Testing

To ensure that high rates of DCS conversion to TCS are maintained, periodic analytical testing of the chlorosilane composition of reactants fed into the reactor bed and of the product exiting the reactor bed must be performed. Reduced DCS conversion efficiency may be caused by the catalyst becoming deactivated because of adsorption of impurities in the chlorosilane feed streams over a period of time. Collecting liquid or gas samples of chlorosilane mixtures is time consuming and labor intensive because of the required safety precautions. Handling, transporting, and storage of the chlorosilane samples to be analyzed are also major cost considerations before a lab analysis is performed for chlorosilane composition. Typical lab analysis for chlorosilane composition is performed by a gas chromatograph with an atomic emission detector. The sample injection must be performed in a closed-loop system with a nitrogen environment by using an autosampler in a laboratory on site. Transporting samples to an off-site laboratory can cause sample contamination, and has the safety hazards associated with handling, storing, and transporting chlorosilane samples.

However, an in-line NIR process analyzer is a much simpler way of monitoring the chlorosilane composition fed in and out of the reactor using In-line flow cells connected to a near-infrared spectrophotometer. To utilize this automated measurement system, one transmission flow cell is installed in the feed stream and another is installed on the exit stream of the reactor to determine feed and product chlorosilane compositions. Fiber optic cables transmit the NIR spectrum through the process fluids to a near-infrared spectrophotometer. After this system is set up and calibrated using a reference method, precise determination of the chlorosilane composition percentages (DCS, TCS, and STC) may be determined.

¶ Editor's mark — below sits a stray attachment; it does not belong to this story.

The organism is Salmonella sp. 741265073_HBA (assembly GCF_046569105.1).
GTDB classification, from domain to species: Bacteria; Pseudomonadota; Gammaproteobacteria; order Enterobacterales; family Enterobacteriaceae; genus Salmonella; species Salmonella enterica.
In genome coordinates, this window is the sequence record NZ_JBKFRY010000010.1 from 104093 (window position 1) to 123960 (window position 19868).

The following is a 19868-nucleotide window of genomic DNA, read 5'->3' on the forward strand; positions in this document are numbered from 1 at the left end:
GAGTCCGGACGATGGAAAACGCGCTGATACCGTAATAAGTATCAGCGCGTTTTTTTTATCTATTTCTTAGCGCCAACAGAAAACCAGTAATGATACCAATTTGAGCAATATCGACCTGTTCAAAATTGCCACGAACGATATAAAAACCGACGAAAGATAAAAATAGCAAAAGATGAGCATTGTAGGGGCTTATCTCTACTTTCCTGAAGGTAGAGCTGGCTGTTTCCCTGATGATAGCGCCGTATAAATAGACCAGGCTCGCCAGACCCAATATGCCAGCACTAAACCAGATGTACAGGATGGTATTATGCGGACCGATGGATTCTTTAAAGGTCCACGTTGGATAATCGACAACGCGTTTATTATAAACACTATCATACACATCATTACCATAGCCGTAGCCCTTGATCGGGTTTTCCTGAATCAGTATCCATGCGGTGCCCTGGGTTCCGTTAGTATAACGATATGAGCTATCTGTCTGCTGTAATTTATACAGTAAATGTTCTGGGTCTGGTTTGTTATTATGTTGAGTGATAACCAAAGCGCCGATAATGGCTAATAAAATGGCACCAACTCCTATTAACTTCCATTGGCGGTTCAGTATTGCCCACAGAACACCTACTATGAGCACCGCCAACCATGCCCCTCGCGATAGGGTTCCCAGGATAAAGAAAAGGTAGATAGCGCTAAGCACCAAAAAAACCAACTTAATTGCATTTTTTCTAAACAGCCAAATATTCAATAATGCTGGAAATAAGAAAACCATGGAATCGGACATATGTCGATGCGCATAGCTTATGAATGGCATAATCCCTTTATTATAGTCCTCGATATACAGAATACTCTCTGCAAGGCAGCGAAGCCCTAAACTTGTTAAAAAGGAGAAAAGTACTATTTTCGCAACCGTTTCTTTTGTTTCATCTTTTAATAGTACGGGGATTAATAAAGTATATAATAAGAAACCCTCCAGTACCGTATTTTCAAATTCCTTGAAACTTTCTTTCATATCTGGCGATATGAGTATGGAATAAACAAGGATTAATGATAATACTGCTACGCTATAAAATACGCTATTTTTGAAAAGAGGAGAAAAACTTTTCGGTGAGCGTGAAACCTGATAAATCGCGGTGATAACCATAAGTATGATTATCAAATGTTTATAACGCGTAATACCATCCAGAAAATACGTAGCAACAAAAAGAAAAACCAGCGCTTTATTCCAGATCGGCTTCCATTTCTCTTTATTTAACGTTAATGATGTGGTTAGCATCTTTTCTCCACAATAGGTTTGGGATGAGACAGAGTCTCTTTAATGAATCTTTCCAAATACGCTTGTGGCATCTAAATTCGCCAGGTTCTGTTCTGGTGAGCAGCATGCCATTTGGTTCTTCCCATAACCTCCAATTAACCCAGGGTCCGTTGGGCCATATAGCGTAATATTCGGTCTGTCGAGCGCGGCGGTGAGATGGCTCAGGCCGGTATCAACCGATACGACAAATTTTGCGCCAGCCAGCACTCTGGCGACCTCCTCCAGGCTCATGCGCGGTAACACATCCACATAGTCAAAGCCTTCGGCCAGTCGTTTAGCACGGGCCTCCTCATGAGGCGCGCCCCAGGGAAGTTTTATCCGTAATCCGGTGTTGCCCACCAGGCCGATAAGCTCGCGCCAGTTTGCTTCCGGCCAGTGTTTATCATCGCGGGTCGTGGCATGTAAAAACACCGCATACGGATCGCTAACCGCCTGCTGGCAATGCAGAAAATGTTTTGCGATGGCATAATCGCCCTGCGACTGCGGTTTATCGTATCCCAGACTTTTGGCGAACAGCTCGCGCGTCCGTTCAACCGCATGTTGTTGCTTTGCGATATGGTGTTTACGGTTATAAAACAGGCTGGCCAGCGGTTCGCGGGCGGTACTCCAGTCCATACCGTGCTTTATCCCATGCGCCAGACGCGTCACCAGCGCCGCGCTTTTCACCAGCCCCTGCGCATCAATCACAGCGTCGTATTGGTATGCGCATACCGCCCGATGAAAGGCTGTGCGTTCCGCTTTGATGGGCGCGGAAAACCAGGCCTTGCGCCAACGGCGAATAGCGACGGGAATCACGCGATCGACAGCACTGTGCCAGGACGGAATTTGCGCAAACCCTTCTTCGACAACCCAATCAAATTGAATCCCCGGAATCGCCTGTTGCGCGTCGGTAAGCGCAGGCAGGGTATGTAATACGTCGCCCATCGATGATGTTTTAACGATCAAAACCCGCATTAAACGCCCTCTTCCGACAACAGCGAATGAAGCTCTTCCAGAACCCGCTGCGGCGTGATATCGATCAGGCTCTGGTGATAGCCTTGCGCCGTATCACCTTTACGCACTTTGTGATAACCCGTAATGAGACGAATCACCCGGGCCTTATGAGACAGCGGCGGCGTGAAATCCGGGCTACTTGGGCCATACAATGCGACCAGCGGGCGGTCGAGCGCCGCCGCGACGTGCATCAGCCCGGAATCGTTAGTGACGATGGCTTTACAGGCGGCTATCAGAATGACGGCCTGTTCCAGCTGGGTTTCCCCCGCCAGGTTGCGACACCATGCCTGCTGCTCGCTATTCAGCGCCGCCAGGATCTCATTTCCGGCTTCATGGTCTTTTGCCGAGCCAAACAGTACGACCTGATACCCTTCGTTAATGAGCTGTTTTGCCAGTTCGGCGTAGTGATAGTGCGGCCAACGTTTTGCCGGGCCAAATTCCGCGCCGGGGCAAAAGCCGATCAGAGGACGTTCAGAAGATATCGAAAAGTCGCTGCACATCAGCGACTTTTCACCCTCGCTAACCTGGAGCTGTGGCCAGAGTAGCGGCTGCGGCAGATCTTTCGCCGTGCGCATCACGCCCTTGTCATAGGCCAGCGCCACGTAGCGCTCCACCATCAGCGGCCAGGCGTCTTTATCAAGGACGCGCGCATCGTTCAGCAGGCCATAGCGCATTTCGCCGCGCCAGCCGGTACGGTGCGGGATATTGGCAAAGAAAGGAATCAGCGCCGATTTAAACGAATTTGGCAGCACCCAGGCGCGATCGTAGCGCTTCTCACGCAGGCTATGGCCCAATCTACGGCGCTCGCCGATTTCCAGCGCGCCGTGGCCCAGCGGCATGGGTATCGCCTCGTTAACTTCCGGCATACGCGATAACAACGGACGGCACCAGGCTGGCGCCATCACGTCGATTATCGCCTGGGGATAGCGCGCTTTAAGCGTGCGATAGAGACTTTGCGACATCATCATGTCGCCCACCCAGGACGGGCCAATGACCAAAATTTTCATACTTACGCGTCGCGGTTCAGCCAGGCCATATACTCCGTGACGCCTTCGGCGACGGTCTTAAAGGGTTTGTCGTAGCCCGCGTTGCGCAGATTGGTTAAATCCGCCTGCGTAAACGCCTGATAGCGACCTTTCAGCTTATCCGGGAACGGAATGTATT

The in-line NIR process analyzer does not require a sample collection, which eliminates exposure to operations and lab personnel for handling, transporting, and storage of hazardous chlorosilane samples for lab analysis. The DCS conversion efficiency can be effectively determined by the in-line NIR process analyzer signals with spectra data dumps and daily reports being generated continuously.

Conclusion

A process-centric approach was taken to address dichlorosilane waste streams in a polysilicon plant. The focus on minimizing waste and energy expenses while optimizing the production of TCS has enabled polysilicon plants to effectively use DCS waste streams instead of disposal. This process eliminates the need to store DCS, which is costly and hazardous, by utilizing a DCS redistribution reactor to recycle the DCS with excess STC. To ensure high rates of DCS conversion to TCS, periodic analytical testing must be performed. An automated and simpler means of testing is achieved with a NIR analyzer, which requires no sample collection because transmission flow cells are installed in the flow stream.

Carl Merkh received his BS in chemical engineering from Lowell Technological Institute and MS in chemical engineering from Lowell U. He is the author/coauthor of five patents and has two patents pending. Carl is the quality assurance manager at Dynamic Engineering, Inc., 654 N. Sam Houston Parkway E, Suite 200, Houston, TX 77060 USA; ph.: 281-617-0099; cmerkh@dynamicengineer.com.

Xiaojing Sun received her BS in chemical engineering from Dalian U. in China and an MS from Mississippi State U. She is a project manager/engineer at Dynamic Engineering Inc.